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The newspaper of The Johns Hopkins University April 30, 2007 | Vol. 36 No. 32
Alsoph Corwin, Longtime Chemistry Faculty Members, Dies at 99

Alsoph Corwin using an oscilloscope, ca. 1959.
Photo courtesy Ferdinand Hamburger Archives of the Johns Hopkins University

Alsoph Henry Corwin, 99, professor emeritus in the Krieger School of Arts and Sciences' Department of Chemistry, died on April 20 at Baltimore Washington Medical Center due to postsurgical complications from a fall.

Corwin joined the Johns Hopkins University faculty in 1932 after earning his PhD at Harvard under James B. Conant. His entire career, spanning more than 40 years, was spent as a teacher, mentor and researcher at Johns Hopkins, where he served as chair of the Department of Chemistry from 1944 to 1947. During his tenure, he was a member of the Academic Council and chairman of the Physical Sciences Group of the Faculty of Philosophy.

Corwin is credited with making significant contributions to several branches of chemistry. For instance, his work led to a clearer and more complete understanding of photosynthesis and the chemistry of chlorophyll and hemoglobin. His research also resulted in the development of a method for restoring highly corroded copper antiquities that has proven invaluable to archaeologists and paleographers, and scientists can now accurately weigh items as tiny and light as particles of dust because of high-precision microbalances he designed.

But it was Corwin's work directing the doctoral research of numerous graduate students and initiating an extensive program of research for undergraduates that earned him students' great respect and enduring affection. When Corwin announced in 1972 his decision to retire, The News-Letter saluted him as a legendary figure "remembered by the average pre-med student for his grueling homework problems, fluorescent bow tie, wire-rimmed glasses and classic smile."

Seventeen years later, former students from as close by as Baltimore and as far away at Japan, India and Nigeria gathered to honor their teacher, mentor and friend by establishing the Alsoph H. Corwin Chair in Chemistry in the Zanvyl Krieger School of Arts and Sciences. The chair was fully endowed in 1997 by his many former students and colleagues.

In 1938, Corwin married Johns Hopkins registrar Irene M. Davis (always known, even after her marriage, simply as "Miss Davis"), and the couple quickly became a fixture on the Homewood campus. The two hosted numerous student-centered parties, and invited those who were unable to travel home for the Thanksgiving and Christmas holidays to share theirs. "Warm" and "welcoming" were the two words that students used to describe the Corwin household.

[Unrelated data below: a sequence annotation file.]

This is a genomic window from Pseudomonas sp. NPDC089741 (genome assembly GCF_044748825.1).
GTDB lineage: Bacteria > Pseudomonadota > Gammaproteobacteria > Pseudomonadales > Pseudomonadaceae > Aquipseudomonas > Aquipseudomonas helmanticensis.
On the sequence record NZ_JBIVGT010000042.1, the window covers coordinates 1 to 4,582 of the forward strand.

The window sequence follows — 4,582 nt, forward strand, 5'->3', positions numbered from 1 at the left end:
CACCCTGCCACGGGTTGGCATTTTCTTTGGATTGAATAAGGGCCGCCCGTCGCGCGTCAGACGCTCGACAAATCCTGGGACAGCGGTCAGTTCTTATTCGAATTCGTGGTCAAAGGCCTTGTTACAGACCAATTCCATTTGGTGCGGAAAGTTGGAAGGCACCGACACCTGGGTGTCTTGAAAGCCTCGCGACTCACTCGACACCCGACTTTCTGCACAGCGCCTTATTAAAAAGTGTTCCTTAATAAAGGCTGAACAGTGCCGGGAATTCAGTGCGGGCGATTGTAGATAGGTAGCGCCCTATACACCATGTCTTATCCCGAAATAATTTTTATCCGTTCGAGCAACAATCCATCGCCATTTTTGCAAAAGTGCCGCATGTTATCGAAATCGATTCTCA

During World War II, the professor and his wife commuted to Homewood from their Lauraville home on a tandem bicycle to conserve gasoline. In retirement, they spent many summers traveling around the country in their motor home and visiting former students.

The professor's interest in research continued into his retirement, encompassing areas as diverse as allergens — he discovered later in life that he suffered from a variety of food allergies — and antidotes. In his home office and lab, he worked on developing antidotes to cadmium, mercury and lead poisoning, particularly derivatives of dithizone. He became extremely curious about Linus Pauling's work in the field of vitamins, and after much personal examination, came to the conclusion that Pauling's assertions about vitamin C and its effect on longevity were valid. In fact, Corwin attributed his long life to daily consumption of large doses of many vitamins, especially vitamin C.

Over the years Corwin served as a consultant to numerous major corporations and branches of the U.S. government. He was a member of Phi Beta Kappa, Sigma Xi and Alpha Epsilon Delta. The honorary degree of doctor of science was awarded to him in 1953 by his alma mater, Marietta College. He received the Maryland Chemist Award in 1963, the Distinguished American Award of the Marietta (Ohio) Chamber of Commerce in 1978 and the Humanitarian Award of the American Academy of Medical Preventics in 1980. He was the first honorary Theron G. Randolph Lecturer of the American Academy of Environmental Medicine in 1985 and, in 1987, Johns Hopkins awarded him an honorary doctorate of humane letters. In 2002 Marietta College acknowledged his significant contributions to the science world by naming him to its Alumni Hall of Honor.

Corwin's wife died in 1994. He is survived by a niece, Katharine Dougherty of Millersville, and a great-nephew, Michael Dougherty of Baltimore.


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